Dolphins vs. Whales & Porpoises
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About 95 million years ago Mesonix, the ancestor of today's dolphin, appeared on Earth. It was a terrestrial animal that went into the water to feed. Mesonix had front and hind limbs containing bones to support its weight. It was covred with hair. Over the next 30 million years Mesonix began to become more adapted to life in the water. Perhaps changing environmental conditions on the earth at that time prompted this adjustment in life style. Forelegs became pectoral flippers. (The bone structure in the pectoral fins of today's dolphin is a remnant of its life on land.)  Mesonix's hind legs began to disappear. (Today, the dolphin has vestigial hind limbs in the form of rod-shaped pelvic bones, perhaps remnants of hind limbs used for land life.)  Its hair disappeared because hairless skin is more hydrodynamic and is not needed to warm an animal living in the water.


After millions of years an air-breathing mammal modified for life in the sea had evolved into the dolphin. As a result of evolution, its nostrils slowly migrated from its nose (or rostrum) to the top of its melon (head), making it easier to breath when swimming or resting partly under water. Unlike seals and walruses which breed on land and feed in the water, today dolphins remain almost entirely in the water for all life functions. As dolphins are essentially "weightless" in the water, their bones do not have to carry the weight of those of land animals. Thus, the bones of a dolphin are relatively lighter than land mammal bones.


The Tokyo Institute of Technology recently reported developing a new way to look at an animal’s genetic history using DNA tracking. The DNA sequences they studied were called short interspersed elements, or SINEs, and long interspersed elements, or LINEs. These elements, once found in an animal’s genome do not disappear and will point to its evolutionary origins. The genetic evidence from this technology indicates that dolphins are closely related to cows, antelopes, giraffes, and that pigs may be their closest relatives, as they all have the same SINEs and LINEs. The dolphin’s 3-chambered stomach functions in the same way as the 4-chambered stomach of a cow, perhaps providing additional evidence of this evolutionary link. Additional work in genetics along this line is being carried out by Dr. David Busbee and his team at Texas A & M University. Through Dr. Busbee's team's work it has been discovered that dolphins and humans share many chromosomal similarities and that dolphin and human genomes are basically the same. Every chromosome in the dolphin has a comparative chromosome in the human.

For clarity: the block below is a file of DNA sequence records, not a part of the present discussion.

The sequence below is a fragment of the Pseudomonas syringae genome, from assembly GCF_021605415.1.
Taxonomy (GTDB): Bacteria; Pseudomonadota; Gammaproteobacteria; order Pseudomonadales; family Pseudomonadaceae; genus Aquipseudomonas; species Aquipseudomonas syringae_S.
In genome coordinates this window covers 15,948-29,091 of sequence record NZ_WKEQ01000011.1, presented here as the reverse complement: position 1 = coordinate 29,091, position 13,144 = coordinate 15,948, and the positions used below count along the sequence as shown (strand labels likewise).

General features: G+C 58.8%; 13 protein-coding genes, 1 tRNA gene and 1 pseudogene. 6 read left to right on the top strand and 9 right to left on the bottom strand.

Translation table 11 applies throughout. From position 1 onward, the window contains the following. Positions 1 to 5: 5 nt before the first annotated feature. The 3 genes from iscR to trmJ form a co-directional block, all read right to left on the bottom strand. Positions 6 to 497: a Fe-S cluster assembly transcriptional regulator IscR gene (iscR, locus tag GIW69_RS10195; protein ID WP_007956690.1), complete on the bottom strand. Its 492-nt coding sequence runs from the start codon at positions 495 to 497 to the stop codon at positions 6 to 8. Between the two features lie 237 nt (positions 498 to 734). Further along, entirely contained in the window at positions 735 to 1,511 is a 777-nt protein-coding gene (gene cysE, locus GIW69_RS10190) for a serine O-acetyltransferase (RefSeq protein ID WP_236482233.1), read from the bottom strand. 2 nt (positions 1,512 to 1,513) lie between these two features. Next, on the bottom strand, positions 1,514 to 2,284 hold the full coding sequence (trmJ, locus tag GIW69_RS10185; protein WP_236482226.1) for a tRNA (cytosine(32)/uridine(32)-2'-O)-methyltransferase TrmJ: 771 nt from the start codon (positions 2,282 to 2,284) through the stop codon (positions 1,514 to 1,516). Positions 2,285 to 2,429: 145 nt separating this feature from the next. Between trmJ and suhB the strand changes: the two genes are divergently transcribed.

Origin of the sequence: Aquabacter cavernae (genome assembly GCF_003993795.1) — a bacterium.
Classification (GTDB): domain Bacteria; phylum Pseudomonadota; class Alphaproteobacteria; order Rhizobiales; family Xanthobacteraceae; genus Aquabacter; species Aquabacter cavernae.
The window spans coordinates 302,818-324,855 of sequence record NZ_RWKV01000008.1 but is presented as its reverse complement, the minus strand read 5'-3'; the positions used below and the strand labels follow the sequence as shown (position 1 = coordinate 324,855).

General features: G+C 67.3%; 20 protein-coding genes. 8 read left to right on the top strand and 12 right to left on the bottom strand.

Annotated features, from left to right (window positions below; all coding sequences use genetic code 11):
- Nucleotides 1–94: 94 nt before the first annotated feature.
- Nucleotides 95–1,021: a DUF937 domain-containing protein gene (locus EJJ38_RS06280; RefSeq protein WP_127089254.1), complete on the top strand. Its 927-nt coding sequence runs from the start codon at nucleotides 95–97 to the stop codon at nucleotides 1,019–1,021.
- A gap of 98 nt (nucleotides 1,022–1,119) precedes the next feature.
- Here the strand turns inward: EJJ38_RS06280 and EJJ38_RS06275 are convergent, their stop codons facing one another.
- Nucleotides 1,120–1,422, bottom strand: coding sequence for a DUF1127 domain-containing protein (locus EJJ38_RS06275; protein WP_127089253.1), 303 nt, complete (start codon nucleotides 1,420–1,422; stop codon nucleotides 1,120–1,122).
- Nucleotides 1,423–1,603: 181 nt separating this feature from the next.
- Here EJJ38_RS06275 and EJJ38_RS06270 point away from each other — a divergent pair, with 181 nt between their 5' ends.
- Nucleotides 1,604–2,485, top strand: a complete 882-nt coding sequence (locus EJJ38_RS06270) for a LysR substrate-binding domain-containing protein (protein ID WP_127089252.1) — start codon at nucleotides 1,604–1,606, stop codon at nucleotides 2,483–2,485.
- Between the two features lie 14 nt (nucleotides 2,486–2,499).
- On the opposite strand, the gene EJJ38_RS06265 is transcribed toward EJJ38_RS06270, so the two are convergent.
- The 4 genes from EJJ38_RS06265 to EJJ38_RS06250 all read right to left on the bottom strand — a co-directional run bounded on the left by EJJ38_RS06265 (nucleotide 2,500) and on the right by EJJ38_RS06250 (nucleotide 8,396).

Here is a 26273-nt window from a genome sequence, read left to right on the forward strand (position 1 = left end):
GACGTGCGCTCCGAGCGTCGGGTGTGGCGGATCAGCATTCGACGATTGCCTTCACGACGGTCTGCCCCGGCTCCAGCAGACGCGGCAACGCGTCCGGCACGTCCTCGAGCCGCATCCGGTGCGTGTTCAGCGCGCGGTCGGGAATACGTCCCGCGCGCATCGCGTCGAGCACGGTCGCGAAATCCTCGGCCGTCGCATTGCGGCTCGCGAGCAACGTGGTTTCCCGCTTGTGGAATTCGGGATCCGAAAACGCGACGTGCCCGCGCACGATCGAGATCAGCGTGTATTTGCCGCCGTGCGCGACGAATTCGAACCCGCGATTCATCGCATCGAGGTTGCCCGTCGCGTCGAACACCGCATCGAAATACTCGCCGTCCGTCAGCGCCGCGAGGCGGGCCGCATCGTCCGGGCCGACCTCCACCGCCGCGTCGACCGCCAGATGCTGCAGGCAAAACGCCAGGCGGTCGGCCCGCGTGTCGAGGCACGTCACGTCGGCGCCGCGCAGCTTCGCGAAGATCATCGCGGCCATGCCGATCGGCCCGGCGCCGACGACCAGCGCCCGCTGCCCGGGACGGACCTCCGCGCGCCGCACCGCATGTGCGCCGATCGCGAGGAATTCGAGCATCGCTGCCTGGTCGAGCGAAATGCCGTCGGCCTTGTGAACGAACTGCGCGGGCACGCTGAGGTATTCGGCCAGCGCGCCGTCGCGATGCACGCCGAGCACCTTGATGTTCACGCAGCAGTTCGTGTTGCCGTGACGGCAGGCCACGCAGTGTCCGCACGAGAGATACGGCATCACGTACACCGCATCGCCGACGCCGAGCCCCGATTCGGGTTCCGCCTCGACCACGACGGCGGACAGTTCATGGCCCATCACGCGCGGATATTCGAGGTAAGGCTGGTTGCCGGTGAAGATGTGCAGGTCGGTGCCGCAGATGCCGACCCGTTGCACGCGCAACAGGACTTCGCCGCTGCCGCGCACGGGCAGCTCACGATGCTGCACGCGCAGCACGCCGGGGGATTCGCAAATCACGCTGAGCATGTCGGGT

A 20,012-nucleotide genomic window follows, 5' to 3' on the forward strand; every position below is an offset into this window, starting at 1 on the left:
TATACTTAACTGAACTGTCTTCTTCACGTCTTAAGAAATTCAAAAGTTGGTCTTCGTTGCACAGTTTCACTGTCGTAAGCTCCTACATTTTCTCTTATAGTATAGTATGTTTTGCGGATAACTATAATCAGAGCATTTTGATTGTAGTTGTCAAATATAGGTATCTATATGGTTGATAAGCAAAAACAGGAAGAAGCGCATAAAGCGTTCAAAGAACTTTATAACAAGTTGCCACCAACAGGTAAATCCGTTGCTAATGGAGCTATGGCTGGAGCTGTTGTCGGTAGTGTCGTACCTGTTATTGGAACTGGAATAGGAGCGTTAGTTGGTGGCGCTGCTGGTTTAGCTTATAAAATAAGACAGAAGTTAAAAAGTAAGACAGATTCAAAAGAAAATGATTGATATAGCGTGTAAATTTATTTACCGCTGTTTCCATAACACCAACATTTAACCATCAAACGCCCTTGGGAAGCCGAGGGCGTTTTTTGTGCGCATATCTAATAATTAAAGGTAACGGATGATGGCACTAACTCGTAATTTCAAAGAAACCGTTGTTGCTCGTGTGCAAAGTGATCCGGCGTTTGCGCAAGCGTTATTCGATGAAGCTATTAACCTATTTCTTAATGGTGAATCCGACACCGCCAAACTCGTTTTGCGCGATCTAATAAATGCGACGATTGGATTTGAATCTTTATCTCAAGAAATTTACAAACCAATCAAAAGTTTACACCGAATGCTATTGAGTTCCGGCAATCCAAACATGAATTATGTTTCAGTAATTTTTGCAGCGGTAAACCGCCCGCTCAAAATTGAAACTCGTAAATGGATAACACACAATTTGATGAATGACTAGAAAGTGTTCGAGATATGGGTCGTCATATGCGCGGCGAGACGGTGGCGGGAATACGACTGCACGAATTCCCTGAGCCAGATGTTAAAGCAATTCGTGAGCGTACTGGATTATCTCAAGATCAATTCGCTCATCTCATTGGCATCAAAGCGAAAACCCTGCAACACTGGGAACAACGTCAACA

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Understanddolphins.com contains information condensed from a number of reputable technical sources, peer reviewed journal articles, and respected dolphin research facilities, as well as from my personal experiences and observations as a dolphin VIP Tour Guide and Educator.
I have made every attempt to support the information presented in this site with video and still photographic images. On a regular basis I plan to produce more of these images and will continue to update the site with these as well as with any new and scientifically verified information which becomes available.

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